In Audience Monetization, Blog Articles

Do you think most app developers are finding success with in-app advertising?

Well, they are, and in-app mobile advertising revenues are exploding. They’ve quadrupled since 2011, and they’re forecast to be over $76B worldwide in 2017.1 That’s because click-through rates on in-app ads are much higher than the 0.1% rate for desktop web ads.2 They’re proven tools for driving success through app monetization.

That’s good news, isn’t it? After all, in-app advertising is easy. All you need is a bunch of banner ads, and suddenly you’re bringing in money every single minute. Everyone taps banner ads, don’t they?

So Many Ad Types!

If you’re done chuckling, you understand a basic problem. In-app advertising isn’t as simple as rolling out a bunch of banner ads. Over the past few years, we’ve seen a proliferation of different ad formats. There’s a complex arms race for mobile advertising dollars, with many tested and emerging ad formats to help you reach your business goals.

It’s also worth mentioning that the old days of static advertising are fading away. Static ads are being augmented with various kinds of attention-getting media, including animation, video and rich media (in-app games, for example). These opportunities for distinctive advertising boost complexity as well.

Since the in-app advertising format landscape is a little complicated, let’s clarify matters by covering the most common ad formats. Here the pros and cons for each ad type, including average click-through rates (CTR):

Pros, Cons and Click-Through Rates of Mobile Ad Types

Native. With native ads, advertising content fits seamlessly in your app’s layout and user experience. Brand messaging or app downloads are delivered in a non-intrusive way, leading to a better user experience and a CTR of around 1.37 percent.3 But there’s a downside; development costs are higher than banner ads.


Partial-Page Interstitial Ad

Interstitial. These full-page ads appear between content pages, and are commonly used on games as content “interruptions” between app levels. Since they’re much larger than banner ads, they contain more content and can present more calls to action, resulting in a 5.70 percent average CTR. They’re also commonly used for branding. However, they’re more expensive than banner ads and typically take longer to develop. Despite those cons, interstitials are becoming the ad format most developers prefer.4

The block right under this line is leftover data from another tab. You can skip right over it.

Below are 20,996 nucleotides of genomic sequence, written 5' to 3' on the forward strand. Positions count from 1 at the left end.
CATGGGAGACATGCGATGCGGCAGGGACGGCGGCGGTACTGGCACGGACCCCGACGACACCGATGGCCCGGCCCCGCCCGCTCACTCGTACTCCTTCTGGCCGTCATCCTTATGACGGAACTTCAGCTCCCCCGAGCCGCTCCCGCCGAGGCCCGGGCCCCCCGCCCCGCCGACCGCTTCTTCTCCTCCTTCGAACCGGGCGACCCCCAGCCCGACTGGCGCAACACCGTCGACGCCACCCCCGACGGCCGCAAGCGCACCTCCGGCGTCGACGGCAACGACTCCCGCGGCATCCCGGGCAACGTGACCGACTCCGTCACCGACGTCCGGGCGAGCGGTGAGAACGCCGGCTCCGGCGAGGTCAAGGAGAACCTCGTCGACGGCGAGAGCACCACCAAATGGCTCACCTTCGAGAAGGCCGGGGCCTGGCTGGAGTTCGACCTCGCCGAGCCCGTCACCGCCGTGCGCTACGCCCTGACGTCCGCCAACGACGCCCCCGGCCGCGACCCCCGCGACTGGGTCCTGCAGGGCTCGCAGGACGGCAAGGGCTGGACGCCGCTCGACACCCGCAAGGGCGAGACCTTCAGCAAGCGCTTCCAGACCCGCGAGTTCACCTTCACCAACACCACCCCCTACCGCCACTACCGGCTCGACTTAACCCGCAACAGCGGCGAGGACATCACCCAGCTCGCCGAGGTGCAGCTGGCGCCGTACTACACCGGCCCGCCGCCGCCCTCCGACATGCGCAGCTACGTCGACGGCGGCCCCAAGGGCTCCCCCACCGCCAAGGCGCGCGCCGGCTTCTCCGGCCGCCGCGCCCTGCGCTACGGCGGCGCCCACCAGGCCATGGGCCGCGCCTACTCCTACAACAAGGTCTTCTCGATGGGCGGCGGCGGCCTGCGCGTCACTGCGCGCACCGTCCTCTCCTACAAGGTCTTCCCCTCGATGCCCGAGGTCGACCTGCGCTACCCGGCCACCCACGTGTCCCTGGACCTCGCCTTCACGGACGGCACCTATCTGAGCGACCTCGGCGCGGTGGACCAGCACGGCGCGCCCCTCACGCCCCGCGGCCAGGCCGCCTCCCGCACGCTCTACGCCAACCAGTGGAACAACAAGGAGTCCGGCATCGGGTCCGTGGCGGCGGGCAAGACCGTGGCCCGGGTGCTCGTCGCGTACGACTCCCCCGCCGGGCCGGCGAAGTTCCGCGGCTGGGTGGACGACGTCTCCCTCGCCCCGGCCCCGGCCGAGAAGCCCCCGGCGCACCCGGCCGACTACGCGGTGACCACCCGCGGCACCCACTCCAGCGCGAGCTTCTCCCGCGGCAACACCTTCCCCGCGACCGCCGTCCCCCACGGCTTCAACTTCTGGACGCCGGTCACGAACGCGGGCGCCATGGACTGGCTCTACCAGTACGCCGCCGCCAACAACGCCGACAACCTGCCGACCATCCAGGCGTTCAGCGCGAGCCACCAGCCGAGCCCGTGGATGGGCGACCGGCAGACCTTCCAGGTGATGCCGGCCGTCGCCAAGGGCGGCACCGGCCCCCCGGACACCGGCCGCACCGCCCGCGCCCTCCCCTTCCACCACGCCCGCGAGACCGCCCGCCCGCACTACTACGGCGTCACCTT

Exit Ads. Unlike banners, native ads and interstitials, which occur within an app, exit ads occur when a user taps the back button or home button. The user can either tap on the ad to engage with it further or tap on the X icon (or home soft key) to come back to the home screen. Available for branding or app downloads, exit ads can be an effective tool if you’re trying to avoid disrupting the user experience within your app.

Splash Ads. Splash ads are like interstitials or exit ads in that they’re full-page ad formats that stand apart from application functionality. Splash ads occur as an app is launched but before it fully loads, and can be used for branding, lead generation or app downloads.

App Lists. An app list ad format looks exactly like it sounds. Advertised apps appear in a list format for users to scroll through. With many apps in the list, odds are good that users will download something. One network observes a 7.14 percent CTR, which ought to make you take notice.

Panels. Panels are very successful ads, with a 12.60 percent CTR on one ad network. What is a panel? It’s akin to a list ad, but unlike list ads, which display limited advertiser information, panel ads reserve more real estate for each advertiser’s ad. Fewer ads means more opportunity for advertisers to promote themselves distinctively. It’s an attractive ad format, but since it can’t display as many advertisers as the list, it has its limits.

Slider. This format is a rising star, not very common as of yet, but becoming more popular because it offers a distinct user experience. An overlay unit on the bottom of a page mirrors touchscreen habits. If a user slides across the overlay, an entire ad page appears, unveiling a full brand experience.

Banners. Finally, the humble banner. Banners are common, cheap and easy to create, enabling massive reach. A wide variety of advertisers use them for lead generation, retargeting, brand building or app download. But they’re probably one of the least effective ways to drive revenue because click-through rates are relatively low, often around 0.20 percent, and they’re susceptible to accidental taps as well.

As a developer, you have many different opportunities to drive your success with mobile advertising—and with other monetization techniques. By connecting with a trusted partner, you can find the right mix of ad formats, content, frequency and reach to help you achieve your basic business goals.


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